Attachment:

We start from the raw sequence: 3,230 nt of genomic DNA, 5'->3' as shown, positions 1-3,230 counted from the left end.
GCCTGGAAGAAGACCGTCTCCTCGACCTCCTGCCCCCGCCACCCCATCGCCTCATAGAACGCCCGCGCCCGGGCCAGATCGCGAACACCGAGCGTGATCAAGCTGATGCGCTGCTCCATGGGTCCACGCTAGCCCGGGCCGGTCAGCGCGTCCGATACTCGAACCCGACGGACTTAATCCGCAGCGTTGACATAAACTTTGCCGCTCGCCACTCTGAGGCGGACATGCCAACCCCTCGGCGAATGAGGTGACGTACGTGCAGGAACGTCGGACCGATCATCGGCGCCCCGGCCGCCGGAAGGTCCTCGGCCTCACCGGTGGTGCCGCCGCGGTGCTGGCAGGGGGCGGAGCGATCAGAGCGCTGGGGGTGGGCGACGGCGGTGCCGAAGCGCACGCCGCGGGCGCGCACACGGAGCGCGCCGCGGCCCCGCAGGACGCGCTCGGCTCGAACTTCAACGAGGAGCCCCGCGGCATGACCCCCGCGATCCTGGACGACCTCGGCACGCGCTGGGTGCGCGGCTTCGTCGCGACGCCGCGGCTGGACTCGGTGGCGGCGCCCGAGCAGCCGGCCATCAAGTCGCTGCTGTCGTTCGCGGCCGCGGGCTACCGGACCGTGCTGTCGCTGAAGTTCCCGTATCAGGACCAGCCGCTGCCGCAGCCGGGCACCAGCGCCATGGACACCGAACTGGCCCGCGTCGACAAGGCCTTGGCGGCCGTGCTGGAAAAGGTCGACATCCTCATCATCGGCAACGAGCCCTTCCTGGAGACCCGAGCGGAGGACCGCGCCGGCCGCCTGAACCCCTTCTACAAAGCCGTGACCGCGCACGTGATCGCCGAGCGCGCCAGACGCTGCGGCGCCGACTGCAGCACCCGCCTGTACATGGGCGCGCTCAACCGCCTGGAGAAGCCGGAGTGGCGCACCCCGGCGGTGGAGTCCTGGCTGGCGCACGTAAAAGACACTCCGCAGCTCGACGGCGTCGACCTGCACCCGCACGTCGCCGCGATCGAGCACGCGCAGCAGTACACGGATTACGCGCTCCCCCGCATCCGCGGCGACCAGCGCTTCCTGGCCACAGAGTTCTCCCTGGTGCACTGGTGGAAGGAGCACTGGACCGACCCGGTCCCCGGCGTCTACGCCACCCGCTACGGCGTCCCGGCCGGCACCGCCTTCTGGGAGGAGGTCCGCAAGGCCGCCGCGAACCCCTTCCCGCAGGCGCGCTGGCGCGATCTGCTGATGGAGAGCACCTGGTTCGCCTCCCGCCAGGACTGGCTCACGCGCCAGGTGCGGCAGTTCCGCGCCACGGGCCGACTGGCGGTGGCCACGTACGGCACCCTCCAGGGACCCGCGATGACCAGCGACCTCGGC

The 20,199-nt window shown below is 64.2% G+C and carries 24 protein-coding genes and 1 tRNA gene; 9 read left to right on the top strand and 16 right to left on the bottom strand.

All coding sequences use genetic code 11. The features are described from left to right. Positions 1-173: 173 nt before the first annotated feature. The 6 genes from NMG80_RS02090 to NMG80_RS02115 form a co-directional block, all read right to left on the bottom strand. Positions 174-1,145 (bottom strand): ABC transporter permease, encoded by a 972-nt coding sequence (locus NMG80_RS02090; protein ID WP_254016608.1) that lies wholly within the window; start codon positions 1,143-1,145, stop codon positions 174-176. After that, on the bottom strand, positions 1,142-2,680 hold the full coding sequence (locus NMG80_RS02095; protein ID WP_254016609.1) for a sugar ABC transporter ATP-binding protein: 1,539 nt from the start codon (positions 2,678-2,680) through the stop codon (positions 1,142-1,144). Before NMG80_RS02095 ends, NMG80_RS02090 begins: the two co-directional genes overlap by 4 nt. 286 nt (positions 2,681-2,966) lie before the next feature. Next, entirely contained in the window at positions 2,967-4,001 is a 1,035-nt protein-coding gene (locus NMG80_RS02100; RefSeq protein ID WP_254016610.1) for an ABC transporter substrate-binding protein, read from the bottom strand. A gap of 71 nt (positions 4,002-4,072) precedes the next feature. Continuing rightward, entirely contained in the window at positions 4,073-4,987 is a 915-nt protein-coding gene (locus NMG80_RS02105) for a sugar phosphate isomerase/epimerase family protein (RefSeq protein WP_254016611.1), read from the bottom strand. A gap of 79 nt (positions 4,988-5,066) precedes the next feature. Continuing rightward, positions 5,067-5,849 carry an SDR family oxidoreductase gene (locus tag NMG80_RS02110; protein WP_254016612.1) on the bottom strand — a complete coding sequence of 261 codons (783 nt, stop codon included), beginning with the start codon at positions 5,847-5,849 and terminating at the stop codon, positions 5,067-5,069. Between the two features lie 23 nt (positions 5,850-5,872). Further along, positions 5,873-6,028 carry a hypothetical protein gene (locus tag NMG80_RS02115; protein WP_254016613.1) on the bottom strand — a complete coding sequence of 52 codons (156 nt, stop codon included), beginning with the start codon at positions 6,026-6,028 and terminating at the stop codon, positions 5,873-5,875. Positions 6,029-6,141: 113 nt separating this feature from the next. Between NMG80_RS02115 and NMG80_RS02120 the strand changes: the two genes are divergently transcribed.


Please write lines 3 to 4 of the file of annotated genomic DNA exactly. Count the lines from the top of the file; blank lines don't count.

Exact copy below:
The 20,199-nt window shown below is 64.2% G+C and carries 24 protein-coding genes and 1 tRNA gene; 9 read left to right on the top strand and 16 right to left on the bottom strand.

All coding sequences use genetic code 11. The features are described from left to right. Positions 1-173: 173 nt before the first annotated feature. The 6 genes from NMG80_RS02090 to NMG80_RS02115 form a co-directional block, all read right to left on the bottom strand. Positions 174-1,145 (bottom strand): ABC transporter permease, encoded by a 972-nt coding sequence (locus NMG80_RS02090; protein ID WP_254016608.1) that lies wholly within the window; start codon positions 1,143-1,145, stop codon positions 174-176. After that, on the bottom strand, positions 1,142-2,680 hold the full coding sequence (locus NMG80_RS02095; protein ID WP_254016609.1) for a sugar ABC transporter ATP-binding protein: 1,539 nt from the start codon (positions 2,678-2,680) through the stop codon (positions 1,142-1,144). Before NMG80_RS02095 ends, NMG80_RS02090 begins: the two co-directional genes overlap by 4 nt. 286 nt (positions 2,681-2,966) lie before the next feature. Next, entirely contained in the window at positions 2,967-4,001 is a 1,035-nt protein-coding gene (locus NMG80_RS02100; RefSeq protein ID WP_254016610.1) for an ABC transporter substrate-binding protein, read from the bottom strand. A gap of 71 nt (positions 4,002-4,072) precedes the next feature. Continuing rightward, entirely contained in the window at positions 4,073-4,987 is a 915-nt protein-coding gene (locus NMG80_RS02105) for a sugar phosphate isomerase/epimerase family protein (RefSeq protein WP_254016611.1), read from the bottom strand. A gap of 79 nt (positions 4,988-5,066) precedes the next feature. Continuing rightward, positions 5,067-5,849 carry an SDR family oxidoreductase gene (locus tag NMG80_RS02110; protein WP_254016612.1) on the bottom strand — a complete coding sequence of 261 codons (783 nt, stop codon included), beginning with the start codon at positions 5,847-5,849 and terminating at the stop codon, positions 5,067-5,069. Between the two features lie 23 nt (positions 5,850-5,872). Further along, positions 5,873-6,028 carry a hypothetical protein gene (locus tag NMG80_RS02115; protein WP_254016613.1) on the bottom strand — a complete coding sequence of 52 codons (156 nt, stop codon included), beginning with the start codon at positions 6,026-6,028 and terminating at the stop codon, positions 5,873-5,875. Positions 6,029-6,141: 113 nt separating this feature from the next. Between NMG80_RS02115 and NMG80_RS02120 the strand changes: the two genes are divergently transcribed.